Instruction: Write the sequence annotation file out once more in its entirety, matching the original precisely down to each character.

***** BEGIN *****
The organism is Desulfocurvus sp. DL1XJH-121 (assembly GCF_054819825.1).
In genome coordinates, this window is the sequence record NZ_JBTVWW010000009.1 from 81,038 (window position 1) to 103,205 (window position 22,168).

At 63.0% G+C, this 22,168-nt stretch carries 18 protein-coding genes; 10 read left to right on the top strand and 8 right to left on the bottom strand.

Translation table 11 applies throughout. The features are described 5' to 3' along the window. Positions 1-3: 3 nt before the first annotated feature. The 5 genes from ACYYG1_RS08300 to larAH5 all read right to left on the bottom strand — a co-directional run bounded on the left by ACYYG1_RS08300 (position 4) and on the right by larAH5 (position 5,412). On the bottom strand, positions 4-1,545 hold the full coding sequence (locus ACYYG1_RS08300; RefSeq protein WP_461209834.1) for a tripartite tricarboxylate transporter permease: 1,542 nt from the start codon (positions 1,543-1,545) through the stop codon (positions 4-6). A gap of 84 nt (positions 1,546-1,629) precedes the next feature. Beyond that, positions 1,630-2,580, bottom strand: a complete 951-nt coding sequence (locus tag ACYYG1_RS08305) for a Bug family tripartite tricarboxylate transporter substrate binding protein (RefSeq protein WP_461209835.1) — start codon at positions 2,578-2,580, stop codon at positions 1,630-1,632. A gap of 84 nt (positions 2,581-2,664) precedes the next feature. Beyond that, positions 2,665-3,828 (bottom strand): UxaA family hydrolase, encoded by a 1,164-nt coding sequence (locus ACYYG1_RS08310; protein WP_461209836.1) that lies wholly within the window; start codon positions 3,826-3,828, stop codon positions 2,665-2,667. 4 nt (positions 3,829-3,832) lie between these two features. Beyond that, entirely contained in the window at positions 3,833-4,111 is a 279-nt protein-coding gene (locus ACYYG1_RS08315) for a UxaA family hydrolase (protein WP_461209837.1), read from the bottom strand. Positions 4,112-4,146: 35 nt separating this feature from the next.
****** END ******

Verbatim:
The organism is Desulfocurvus sp. DL1XJH-121 (assembly GCF_054819825.1).
In genome coordinates, this window is the sequence record NZ_JBTVWW010000009.1 from 81,038 (window position 1) to 103,205 (window position 22,168).

At 63.0% G+C, this 22,168-nt stretch carries 18 protein-coding genes; 10 read left to right on the top strand and 8 right to left on the bottom strand.

Translation table 11 applies throughout. The features are described 5' to 3' along the window. Positions 1-3: 3 nt before the first annotated feature. The 5 genes from ACYYG1_RS08300 to larAH5 all read right to left on the bottom strand — a co-directional run bounded on the left by ACYYG1_RS08300 (position 4) and on the right by larAH5 (position 5,412). On the bottom strand, positions 4-1,545 hold the full coding sequence (locus ACYYG1_RS08300; RefSeq protein WP_461209834.1) for a tripartite tricarboxylate transporter permease: 1,542 nt from the start codon (positions 1,543-1,545) through the stop codon (positions 4-6). A gap of 84 nt (positions 1,546-1,629) precedes the next feature. Beyond that, positions 1,630-2,580, bottom strand: a complete 951-nt coding sequence (locus tag ACYYG1_RS08305) for a Bug family tripartite tricarboxylate transporter substrate binding protein (RefSeq protein WP_461209835.1) — start codon at positions 2,578-2,580, stop codon at positions 1,630-1,632. A gap of 84 nt (positions 2,581-2,664) precedes the next feature. Beyond that, positions 2,665-3,828 (bottom strand): UxaA family hydrolase, encoded by a 1,164-nt coding sequence (locus ACYYG1_RS08310; protein WP_461209836.1) that lies wholly within the window; start codon positions 3,826-3,828, stop codon positions 2,665-2,667. 4 nt (positions 3,829-3,832) lie between these two features. Beyond that, entirely contained in the window at positions 3,833-4,111 is a 279-nt protein-coding gene (locus ACYYG1_RS08315) for a UxaA family hydrolase (protein WP_461209837.1), read from the bottom strand. Positions 4,112-4,146: 35 nt separating this feature from the next.